The precious metals were higher on Friday amid the distinct potential for a government shutdown in the United States today.
More investors are deciding to hold gold as a hedge (or insurance) against this possibility. Spot gold was up $7 (+0.5%) to $1,333/oz in early trading.
The silver price pared earlier gains to trade at $16.95/oz. Platinum added $10 (+1.0%) to $1,010/oz and palladium moved back near $1,100/oz after gaining 0.5%.
U.S. stocks fell yesterday and are likely to remain muted unless a deal to fund the government is reached in Congress.
The House of Representatives passed its version of a short-term spending bill. However, the bill needs 60 votes to pass the Senate, requiring some bipartisan support.
All of this must be sorted out by midnight to avoid a shutdown.
Interestingly, past instances where non-emergency services from the state were closed due to no funding agreement haven't typically caused the stock market to sell off.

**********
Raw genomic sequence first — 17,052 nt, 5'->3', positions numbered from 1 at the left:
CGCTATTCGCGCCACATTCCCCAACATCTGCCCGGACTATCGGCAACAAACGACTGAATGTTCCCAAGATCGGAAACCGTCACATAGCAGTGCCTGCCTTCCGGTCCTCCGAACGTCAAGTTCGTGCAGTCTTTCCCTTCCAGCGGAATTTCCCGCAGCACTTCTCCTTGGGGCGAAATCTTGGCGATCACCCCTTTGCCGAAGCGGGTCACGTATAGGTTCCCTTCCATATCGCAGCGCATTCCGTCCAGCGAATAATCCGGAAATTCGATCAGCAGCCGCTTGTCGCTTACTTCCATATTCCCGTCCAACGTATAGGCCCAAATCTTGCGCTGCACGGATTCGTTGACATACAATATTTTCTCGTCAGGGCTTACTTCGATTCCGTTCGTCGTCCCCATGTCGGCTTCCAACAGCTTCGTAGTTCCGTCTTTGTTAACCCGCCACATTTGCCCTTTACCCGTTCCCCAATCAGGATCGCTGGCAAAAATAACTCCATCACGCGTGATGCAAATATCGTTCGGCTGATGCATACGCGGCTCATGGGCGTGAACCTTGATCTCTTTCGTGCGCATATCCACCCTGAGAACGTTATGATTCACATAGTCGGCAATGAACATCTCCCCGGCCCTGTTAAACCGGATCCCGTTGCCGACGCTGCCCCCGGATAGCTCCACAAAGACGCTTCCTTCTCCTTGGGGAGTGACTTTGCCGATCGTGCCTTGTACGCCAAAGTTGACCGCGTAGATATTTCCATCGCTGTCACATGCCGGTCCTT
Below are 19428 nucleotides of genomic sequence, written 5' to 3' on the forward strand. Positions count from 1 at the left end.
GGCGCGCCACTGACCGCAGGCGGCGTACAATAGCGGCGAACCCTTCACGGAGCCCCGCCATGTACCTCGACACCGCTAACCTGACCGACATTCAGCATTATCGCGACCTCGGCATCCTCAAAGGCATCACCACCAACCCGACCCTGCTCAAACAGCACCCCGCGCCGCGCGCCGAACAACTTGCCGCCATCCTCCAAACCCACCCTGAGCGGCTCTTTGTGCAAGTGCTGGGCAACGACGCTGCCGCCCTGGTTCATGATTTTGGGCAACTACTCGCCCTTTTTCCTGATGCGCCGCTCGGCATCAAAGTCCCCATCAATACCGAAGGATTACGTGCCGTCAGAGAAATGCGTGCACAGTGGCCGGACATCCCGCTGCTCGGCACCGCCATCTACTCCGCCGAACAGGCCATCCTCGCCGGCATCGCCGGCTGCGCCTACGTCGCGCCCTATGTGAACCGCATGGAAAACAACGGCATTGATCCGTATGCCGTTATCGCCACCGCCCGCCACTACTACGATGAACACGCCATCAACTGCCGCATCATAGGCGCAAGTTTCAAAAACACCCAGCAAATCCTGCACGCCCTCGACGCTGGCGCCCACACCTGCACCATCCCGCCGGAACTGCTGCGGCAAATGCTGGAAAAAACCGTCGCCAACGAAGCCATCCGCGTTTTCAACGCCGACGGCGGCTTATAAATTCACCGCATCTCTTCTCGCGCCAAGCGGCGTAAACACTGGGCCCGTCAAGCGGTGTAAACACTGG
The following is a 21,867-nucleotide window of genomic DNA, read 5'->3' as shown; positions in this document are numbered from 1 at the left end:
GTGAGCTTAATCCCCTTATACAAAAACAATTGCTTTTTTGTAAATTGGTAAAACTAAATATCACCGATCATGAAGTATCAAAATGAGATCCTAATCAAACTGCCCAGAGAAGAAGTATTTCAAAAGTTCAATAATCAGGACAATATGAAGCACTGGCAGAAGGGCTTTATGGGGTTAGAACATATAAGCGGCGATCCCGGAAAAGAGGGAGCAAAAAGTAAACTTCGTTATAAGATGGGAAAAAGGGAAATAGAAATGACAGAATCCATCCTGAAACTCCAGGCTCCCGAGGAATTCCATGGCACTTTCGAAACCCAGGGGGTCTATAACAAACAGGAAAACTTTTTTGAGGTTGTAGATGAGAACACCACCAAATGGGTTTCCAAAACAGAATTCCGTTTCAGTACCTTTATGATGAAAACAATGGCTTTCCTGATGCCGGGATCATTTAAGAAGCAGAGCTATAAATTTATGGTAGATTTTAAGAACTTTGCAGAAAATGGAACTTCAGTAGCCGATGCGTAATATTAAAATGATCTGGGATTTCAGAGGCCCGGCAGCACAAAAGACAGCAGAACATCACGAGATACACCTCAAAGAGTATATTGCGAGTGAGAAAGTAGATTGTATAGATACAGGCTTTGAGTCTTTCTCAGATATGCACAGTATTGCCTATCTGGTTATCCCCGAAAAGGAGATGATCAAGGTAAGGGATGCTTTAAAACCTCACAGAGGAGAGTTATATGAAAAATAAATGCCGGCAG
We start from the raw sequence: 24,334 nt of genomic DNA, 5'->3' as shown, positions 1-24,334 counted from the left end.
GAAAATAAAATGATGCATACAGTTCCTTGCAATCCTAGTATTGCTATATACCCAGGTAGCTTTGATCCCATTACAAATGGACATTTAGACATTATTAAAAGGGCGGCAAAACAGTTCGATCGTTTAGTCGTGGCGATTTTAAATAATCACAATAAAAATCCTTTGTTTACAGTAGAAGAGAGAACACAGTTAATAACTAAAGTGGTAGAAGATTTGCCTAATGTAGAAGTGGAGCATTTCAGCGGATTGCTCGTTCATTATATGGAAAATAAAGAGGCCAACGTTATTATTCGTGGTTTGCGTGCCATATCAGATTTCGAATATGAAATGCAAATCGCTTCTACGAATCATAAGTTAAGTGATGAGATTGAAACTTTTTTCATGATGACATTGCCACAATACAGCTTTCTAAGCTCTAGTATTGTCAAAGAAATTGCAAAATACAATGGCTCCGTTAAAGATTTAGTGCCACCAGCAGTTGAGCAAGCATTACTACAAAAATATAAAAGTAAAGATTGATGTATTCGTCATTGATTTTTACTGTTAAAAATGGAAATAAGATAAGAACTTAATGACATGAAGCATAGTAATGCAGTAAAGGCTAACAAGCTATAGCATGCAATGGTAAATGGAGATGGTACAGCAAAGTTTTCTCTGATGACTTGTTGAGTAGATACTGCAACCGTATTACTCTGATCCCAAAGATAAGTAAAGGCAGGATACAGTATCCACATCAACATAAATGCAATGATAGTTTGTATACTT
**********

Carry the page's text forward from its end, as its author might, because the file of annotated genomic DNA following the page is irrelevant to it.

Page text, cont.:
The dollar was flat at 90.5 on the DXY index this morning. The odds are good that the protracted battle over the spending bill is weighing down the greenback.
Meanwhile, the euro traded flat against the USD. The pound sterling lost 0.3% to $1.385 while the Japanese yen gained about 0.45% to ¥110.6 per dollar.
A possible government shutdown is also hitting the Treasury market. The 10-year yield was up again to 2.62%.
Most commodities took a hit on Friday. Crude oil prices slumped 1.5% as WTI crude traded back down at $63/bbl.
Oil production in the U.S. is expected to rise sharply in the coming months due to the recent price gains. This could change the calculus for OPEC at its upcoming meeting. The cartel may reconsider its self-imposed production cuts.
Wall St traded slightly in the green on Friday. Quarterly earnings continue to trickle out, with big companies like Apple and Netflix expected to report soon.
European shares were sharply higher. The Euro Stoxx 50 gained 0.6% and Germany's DAX jumped 1%. The FTSE was up just 0.1%.
Stocks were also higher in Asia despite rising tensions between Taiwan and China.
Cryptocurrencies recovered some ground yesterday following their sharp correction lower. Regulators are still unwilling to approve a bitcoin ETF, which would make it easier for large institutions and mutual funds to speculate on the altcoin.
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